Open Access

Resuscitation training in small-group setting – gender matters

  • Saša Sopka1, 2, 3, 5Email author,
  • Henning Biermann1, 2,
  • Rolf Rossaint1,
  • Steffen Rex1,
  • Michael Jäger1,
  • Max Skorning1,
  • Nicole Heussen4 and
  • Stefan K Beckers1, 2
Scandinavian Journal of Trauma, Resuscitation and Emergency Medicine201321:30

https://doi.org/10.1186/1757-7241-21-30

Received: 21 August 2012

Accepted: 24 March 2013

Published: 16 April 2013

Abstract

Background

Within cardiopulmonary resuscitation external chest compressions (ECC) are of outstanding importance. Frequent training in Basic Life Support (BLS) may improve the performance, but the perfect method or environment is still a matter of research. The objective of this study was to evaluate whether practical performance and retention of skills in resuscitation training may be influenced by the gender composition in learning groups.

Methods

Participants were allocated to three groups for standardized BLS-training: Female group (F): only female participants; Male group (M): only male participants; Standard group (S): male and female participants. All groups were trained with the standardized 4-step-approach method. Assessment of participants’ performance was done before training (t1), after one week (t2) and eight months later (t3) on a manikin in the same cardiac arrest single-rescuer-scenario. Participants were 251 Laypersons (mean age 21; SD 4; range 18–42 years; females 63%) without previous medical knowledge. Endpoints: compression rate 90-110/min; mean compression depth 38–51 mm. Standardized questionnaires were used for the evaluation of attitude and learning environment.

Results

After one week group F performed significantly better with respect to the achievement of the correct mean compression depth (F: 63% vs. S: 43%; p = 0.02). Moreover, groups F and S were the only groups which were able to improve their performance concerning the mean compression rate (t1: 35%; t3: 52%; p = 0.04). Female participants felt more comfortable in the female–only environment.

Conclusions

Resuscitation training in gender-segregated groups has an effect on individual performance with superior ECC skills in the female-only learning groups.

Female participants could improve their skills by a more suitable learning environment, while male participants in the standard group felt less distracted by their peers than male participants in the male-only group.

Keywords

Basic life support (BLS) Cardiopulmonary resuscitation (CPR) External chest compression (ECC) Gender Training BLS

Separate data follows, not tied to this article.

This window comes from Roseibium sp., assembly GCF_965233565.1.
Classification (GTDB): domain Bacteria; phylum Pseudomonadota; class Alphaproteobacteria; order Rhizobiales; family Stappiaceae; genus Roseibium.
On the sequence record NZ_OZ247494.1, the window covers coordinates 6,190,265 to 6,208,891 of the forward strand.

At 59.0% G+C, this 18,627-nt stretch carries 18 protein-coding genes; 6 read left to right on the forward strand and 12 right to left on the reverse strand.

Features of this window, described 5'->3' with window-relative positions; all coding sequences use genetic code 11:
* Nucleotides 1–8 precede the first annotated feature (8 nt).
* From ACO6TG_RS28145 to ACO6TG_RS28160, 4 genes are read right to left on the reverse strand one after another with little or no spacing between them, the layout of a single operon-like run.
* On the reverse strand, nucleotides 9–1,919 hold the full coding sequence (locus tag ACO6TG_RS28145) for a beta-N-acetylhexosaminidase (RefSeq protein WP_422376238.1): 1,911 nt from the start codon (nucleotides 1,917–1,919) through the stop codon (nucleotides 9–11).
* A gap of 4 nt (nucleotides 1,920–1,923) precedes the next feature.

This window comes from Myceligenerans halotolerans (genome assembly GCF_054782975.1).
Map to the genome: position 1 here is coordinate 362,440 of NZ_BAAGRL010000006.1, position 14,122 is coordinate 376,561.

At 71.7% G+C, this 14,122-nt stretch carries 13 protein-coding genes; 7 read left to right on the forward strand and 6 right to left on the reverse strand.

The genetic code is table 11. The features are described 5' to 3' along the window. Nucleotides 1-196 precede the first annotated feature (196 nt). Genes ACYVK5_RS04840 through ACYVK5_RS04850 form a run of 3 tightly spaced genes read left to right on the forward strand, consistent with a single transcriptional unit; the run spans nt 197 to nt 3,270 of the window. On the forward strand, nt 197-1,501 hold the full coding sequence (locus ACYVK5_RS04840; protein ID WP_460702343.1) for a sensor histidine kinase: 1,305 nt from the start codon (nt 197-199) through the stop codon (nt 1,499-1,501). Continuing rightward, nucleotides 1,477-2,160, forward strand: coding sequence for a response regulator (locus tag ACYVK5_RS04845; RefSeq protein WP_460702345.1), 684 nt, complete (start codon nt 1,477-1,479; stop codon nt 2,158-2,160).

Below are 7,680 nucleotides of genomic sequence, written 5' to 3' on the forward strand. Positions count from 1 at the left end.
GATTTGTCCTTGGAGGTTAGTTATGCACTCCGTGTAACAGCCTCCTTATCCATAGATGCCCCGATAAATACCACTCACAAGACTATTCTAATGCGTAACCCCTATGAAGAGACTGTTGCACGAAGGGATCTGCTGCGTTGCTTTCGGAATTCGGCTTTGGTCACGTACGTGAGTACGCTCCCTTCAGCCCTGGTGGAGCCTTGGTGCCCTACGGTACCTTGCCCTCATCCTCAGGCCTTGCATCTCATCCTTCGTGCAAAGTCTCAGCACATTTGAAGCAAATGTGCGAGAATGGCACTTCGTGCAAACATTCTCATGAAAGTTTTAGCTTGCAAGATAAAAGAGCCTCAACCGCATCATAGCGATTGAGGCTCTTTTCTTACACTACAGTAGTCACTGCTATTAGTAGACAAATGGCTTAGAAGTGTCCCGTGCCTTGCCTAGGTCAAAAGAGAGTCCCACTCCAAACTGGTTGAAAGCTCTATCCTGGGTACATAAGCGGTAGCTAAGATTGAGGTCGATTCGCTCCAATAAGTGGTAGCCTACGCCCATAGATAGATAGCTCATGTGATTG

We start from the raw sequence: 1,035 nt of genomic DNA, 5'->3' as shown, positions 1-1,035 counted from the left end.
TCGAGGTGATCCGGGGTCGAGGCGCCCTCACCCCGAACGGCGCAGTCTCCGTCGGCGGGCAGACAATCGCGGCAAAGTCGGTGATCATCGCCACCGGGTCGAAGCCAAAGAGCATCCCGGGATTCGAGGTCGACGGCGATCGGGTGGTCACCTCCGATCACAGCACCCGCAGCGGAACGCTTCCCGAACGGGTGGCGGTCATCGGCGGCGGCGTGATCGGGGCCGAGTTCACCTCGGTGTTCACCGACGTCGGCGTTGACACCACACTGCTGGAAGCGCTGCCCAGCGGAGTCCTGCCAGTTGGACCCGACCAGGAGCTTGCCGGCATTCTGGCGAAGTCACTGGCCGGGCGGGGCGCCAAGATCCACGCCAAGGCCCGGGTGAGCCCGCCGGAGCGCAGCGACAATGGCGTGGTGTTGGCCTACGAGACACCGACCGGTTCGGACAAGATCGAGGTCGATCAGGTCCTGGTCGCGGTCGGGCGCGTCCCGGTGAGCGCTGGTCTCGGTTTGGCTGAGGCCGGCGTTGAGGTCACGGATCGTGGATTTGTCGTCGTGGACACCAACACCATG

Background

Well performed external chest compressions (ECC) are of utmost importance for cardiopulmonary resuscitation (CPR) attempts and patient outcome. Adequate external chest compressions (ECC) are necessary during the resuscitation procedure for generating sufficient coronary perfusion pressures in a cardiac arrest situation. If performed as recommended, ECC increase the likelihood of return of spontaneous circulation (ROSC). Thus, ECC are primordial elements of CPR aiming at the promotion of forward blood flow and, therefore, at the maintenance of heart and brain viability. Hemodynamic effects of ECC are dependent on the compression force [1], rate [2] and duration [3]. Inadequate performance of ECC may reduce the success of resuscitation efforts [4, 5].

Qualified performance of BLS can only be achieved by sufficient practical training which is mandatory for both laypersons and medical experts. Another important effect is that BLS training increases the willingness to perform BLS in an emergency situation. For example, experience of CPR training is closely associated with willingness to perform bystander CPR [6, 7].

Different methods for BLS-training have been established in the past years, while evidence for the best method is rare. Recommendations on the best instructional method are still needed [8, 9]. A few models have recently been proposed for training of healthcare professionals [10].

There are clues that composition of learning groups can influence the learning process and outcomes notedly [11]. There is some literature on educational research in gender-divided learner groups in primary and secondary school: Forgasz and Leder have found that girls benefited in sex-single settings with respect to confidence and achievement [12]. In addition, for only boys consisted learner groups was found that co-educational settings (resp. mixed-gender learner groups) seem to be more beneficial for boys [13].

For standard learning situations, the ERC describes the 4-step approach [14, 15] as an accepted and feasible compromise. After reviewing the literature we are not aware of recommendations with respect to the composition of adult learning groups as regards the participants’ gender or the learning environment. Retrospectively, our research showed as a side effect that there was a gender influence in training and performing BLS [16].